We go back to Los Angeles with Zeroh, the MC and producer who came up in the late ’00s LA underground alongside Jonwayne and a host of others. Unlike many of his peers Zeroh has stayed relatively below the radar, not for lack of talent but rather what feels like a dedication to his craft. After all good things come to those who wait, right?

Lyrically the young MC fits right into a long lineage of L.A weirdos, a Busdriver or Subtitle for the new generation, twisting metaphors with the same ease as a Japanese salary man slurping a bowl of ramen. Sonically he’s just as far out but more subdued – no bad thing seeing as ‘far out’ in terms of production can so often equate to unlistenable.

Zeroh’s knack for building subtle hypnotic loops and layered compositions is on full display with Pool Party, a thirty-track album designed as the soundtrack to a book by Australian artist Ryan Asher McShane on the themes of “mind control, magic, human psyche and the ocean – all governed by the moon.” While you can dip in and out (no pun intended) of the album as you would a more common beat-tape, immersive and repeated listens are required to really discern Zeroh’s attempt at evoking those themes through the music. Sit back, relax and zone in.

Available as pay what you want.

Blind Music EP.3

Blind Music is a record label experiment that aims to answer the overload of information we are subjected to on a daily basis. The label strips it all away by serving up music in short EP formats with absolutely no information about who the artists are. The idea may not be new but when it’s well executed it certainly works in getting the point across.

EP.3 offers up four tracks of drum n bass – three rollers and one curveball – aimed squarely at the dance floor and with an attention to detail, savvy and polish that leads you to think that those responsible are far from new to this. Then again the point is to not get bogged down in the details, so less typing and more pressing play. Run tunes.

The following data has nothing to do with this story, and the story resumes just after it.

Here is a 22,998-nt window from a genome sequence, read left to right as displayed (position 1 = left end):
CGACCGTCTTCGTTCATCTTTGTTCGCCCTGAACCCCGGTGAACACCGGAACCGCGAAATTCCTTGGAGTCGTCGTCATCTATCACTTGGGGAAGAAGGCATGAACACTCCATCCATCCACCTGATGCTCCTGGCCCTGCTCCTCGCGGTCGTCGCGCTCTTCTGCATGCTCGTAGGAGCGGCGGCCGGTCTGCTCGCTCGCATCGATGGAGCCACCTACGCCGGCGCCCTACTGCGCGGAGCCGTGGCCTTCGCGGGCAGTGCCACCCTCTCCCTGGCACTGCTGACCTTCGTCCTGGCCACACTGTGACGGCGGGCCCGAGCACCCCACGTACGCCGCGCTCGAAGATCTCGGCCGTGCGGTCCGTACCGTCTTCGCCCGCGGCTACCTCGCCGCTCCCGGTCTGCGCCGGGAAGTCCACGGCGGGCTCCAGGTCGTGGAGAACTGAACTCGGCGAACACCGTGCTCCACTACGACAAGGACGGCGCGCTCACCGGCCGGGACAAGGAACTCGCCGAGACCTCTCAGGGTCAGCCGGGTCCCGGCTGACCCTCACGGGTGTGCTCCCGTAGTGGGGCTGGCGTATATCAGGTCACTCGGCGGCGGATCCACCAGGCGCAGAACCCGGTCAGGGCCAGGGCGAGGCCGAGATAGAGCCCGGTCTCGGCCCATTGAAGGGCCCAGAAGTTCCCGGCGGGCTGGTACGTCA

Available as digital.

King Hundred

Yet another return to the column this month, this time from Portland-based producer Sun Hammer and his new Yung100 project alongside Andrew Weathers.

Together the pair have crafted four tracks of lush, nostalgic and dreamy pop with a hip hop twist. Sonically it makes a clear nod to the flavours du jour with slow, booming drums, bright synths and effected vocals subtly arranged and with a flair for composition. Main Attrakionz’s Squadda B makes an appearance on ‘Harrington Point’ lending his lean flow to a trap-inspired production that wouldn’t be out of place on the latest hot mixtape of the day.

Available as digital.

The Green Season EP

We round things up this month with Bristol-based Ghosted Records and a five-track EP from MIRAPID, a producer that Google tells me had his hand in a British hip hop group called Se Fire.

The Green Season is a collection of dancefloor tracks that draws from much that has proven popular in recent years yet manages to avoid the pitfalls of uniformity. There’s rolling eyes-down vibes on ‘Morning’, ghostly 2-step on ‘Broken Limb’, ‘Zombie Pool Party’ (with a nifty percussion loop to boot) and the title cut as well as blurred ambient on ‘Strings For Synth’.

Simple and to the point, The Green Season certainly warrants putting MIRAPID in the ‘one to watch’ section.

Available as digital.

Searching for the perfect tag

[Every month the column features one release discovered via a random tag search]

This month’s tag search started with St Petersburg in Russia – well, technically it started with worship music but I won’t tell you about DJ iRock Jesus and the worship trap scene – and ended up in Mexico City with the Distrito Federal tag. Where Russia had a lot of punk on offer, Mexico City was busy with electronic music and it’s amid the patchwork of bright covers that a-rp’s artwork stood out, striking a distinctly sombre mood against the brightness of it all.

Opaco is a two-track release of slow-moving, textural techno etched with sounds from the city, the sort of music you may imagine soundtracking a bleak portrait of a city covered in pollution, bathed in turmoil and in which people are trying to find their place in the world.

If you like what you hear, I recommend checking out his other releases who carry the theme into even more abstract territories.

Available as pay what you want.